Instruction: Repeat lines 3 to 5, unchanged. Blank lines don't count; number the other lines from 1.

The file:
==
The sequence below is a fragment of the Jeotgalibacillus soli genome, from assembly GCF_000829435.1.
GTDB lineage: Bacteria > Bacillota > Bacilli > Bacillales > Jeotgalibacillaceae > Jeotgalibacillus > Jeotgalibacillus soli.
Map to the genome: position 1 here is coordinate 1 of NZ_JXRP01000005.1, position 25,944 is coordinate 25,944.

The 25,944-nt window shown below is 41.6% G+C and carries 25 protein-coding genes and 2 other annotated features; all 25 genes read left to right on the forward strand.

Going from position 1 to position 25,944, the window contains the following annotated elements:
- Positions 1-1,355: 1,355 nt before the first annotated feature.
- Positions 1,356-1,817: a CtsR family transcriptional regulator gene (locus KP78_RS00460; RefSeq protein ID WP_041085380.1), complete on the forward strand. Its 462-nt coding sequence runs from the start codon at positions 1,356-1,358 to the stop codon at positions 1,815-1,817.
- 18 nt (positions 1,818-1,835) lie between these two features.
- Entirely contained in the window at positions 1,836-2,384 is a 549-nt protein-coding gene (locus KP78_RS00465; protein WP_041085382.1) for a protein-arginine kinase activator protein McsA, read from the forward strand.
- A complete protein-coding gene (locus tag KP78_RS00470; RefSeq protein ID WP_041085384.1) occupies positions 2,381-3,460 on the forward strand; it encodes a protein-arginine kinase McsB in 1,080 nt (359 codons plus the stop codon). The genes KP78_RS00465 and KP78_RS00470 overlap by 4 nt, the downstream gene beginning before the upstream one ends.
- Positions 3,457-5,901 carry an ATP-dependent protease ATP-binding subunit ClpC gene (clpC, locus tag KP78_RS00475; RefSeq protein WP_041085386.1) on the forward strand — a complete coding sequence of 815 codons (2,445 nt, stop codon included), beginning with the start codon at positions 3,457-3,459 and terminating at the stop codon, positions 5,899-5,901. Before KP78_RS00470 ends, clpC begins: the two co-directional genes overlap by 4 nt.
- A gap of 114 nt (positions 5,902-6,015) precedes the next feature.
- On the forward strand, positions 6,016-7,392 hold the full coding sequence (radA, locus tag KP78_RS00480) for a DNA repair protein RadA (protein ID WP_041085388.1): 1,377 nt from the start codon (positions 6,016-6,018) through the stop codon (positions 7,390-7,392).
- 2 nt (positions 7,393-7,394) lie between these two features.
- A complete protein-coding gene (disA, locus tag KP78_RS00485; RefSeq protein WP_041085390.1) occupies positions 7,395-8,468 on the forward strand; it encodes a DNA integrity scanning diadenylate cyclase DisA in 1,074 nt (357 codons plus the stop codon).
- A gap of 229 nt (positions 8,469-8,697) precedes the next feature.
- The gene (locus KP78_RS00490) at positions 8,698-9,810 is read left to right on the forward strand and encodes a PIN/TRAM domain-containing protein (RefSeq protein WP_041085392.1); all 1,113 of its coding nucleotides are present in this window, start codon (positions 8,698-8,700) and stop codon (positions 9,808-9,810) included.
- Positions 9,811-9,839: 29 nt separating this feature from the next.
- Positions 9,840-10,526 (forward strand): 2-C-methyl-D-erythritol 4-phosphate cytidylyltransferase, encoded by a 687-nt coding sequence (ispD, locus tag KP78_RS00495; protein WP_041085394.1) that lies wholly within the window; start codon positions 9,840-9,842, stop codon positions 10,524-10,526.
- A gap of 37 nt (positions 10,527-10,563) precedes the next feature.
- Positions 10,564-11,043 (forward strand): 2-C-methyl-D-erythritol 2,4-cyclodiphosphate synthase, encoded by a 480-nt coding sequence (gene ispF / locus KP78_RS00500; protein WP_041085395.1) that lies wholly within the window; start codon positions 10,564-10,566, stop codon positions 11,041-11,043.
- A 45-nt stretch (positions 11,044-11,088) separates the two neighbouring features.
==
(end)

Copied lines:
Map to the genome: position 1 here is coordinate 1 of NZ_JXRP01000005.1, position 25,944 is coordinate 25,944.

The 25,944-nt window shown below is 41.6% G+C and carries 25 protein-coding genes and 2 other annotated features; all 25 genes read left to right on the forward strand.

Going from position 1 to position 25,944, the window contains the following annotated elements: